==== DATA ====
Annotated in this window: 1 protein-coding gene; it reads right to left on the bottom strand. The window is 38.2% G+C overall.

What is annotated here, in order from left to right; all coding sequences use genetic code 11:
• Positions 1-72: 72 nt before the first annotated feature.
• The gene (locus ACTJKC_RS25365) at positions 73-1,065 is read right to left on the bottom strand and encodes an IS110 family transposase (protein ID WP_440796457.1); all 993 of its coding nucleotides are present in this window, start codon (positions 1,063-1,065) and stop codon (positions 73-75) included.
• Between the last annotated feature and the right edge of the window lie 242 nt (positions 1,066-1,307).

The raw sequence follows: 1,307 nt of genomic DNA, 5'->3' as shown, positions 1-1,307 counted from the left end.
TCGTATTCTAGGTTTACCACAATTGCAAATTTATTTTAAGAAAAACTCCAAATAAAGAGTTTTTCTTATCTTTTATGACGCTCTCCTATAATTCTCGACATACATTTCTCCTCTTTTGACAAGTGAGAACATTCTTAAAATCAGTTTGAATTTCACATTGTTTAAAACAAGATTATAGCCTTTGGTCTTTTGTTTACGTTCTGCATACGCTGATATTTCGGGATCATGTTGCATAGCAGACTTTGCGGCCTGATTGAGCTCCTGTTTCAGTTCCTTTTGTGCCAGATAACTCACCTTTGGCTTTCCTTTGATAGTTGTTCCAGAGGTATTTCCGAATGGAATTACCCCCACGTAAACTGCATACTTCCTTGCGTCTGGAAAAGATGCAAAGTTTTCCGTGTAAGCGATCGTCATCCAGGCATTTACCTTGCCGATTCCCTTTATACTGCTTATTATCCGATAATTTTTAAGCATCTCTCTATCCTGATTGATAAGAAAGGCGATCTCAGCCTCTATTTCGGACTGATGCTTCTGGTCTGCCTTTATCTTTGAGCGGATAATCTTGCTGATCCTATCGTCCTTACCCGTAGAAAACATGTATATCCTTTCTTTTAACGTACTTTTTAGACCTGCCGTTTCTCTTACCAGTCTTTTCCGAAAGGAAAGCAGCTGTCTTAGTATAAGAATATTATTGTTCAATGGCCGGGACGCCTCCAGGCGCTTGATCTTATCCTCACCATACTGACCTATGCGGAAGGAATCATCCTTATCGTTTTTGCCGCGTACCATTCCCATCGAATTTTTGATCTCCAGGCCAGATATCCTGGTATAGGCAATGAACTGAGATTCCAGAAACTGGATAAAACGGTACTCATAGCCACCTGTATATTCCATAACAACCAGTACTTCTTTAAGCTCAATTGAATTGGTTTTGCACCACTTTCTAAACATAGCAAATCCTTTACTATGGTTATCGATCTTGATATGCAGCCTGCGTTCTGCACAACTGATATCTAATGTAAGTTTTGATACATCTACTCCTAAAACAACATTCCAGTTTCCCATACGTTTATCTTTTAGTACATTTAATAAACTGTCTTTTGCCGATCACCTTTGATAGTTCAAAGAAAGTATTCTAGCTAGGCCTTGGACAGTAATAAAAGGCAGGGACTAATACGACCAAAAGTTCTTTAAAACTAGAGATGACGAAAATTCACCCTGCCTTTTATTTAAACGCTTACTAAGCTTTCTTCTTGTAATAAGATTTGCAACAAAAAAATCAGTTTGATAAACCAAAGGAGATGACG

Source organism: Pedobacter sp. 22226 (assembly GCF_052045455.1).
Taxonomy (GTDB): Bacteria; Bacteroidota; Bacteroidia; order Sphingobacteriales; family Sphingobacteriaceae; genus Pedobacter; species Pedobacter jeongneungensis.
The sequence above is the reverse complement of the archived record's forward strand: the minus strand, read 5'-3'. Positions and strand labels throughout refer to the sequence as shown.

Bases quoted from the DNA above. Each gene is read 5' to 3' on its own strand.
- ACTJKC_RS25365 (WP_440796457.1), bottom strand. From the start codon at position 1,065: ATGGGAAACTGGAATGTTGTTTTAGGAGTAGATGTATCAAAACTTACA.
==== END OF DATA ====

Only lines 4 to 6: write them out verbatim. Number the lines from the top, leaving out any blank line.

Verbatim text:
• The gene (locus ACTJKC_RS25365) at positions 73-1,065 is read right to left on the bottom strand and encodes an IS110 family transposase (protein ID WP_440796457.1); all 993 of its coding nucleotides are present in this window, start codon (positions 1,063-1,065) and stop codon (positions 73-75) included.
• Between the last annotated feature and the right edge of the window lie 242 nt (positions 1,066-1,307).

The raw sequence follows: 1,307 nt of genomic DNA, 5'->3' as shown, positions 1-1,307 counted from the left end.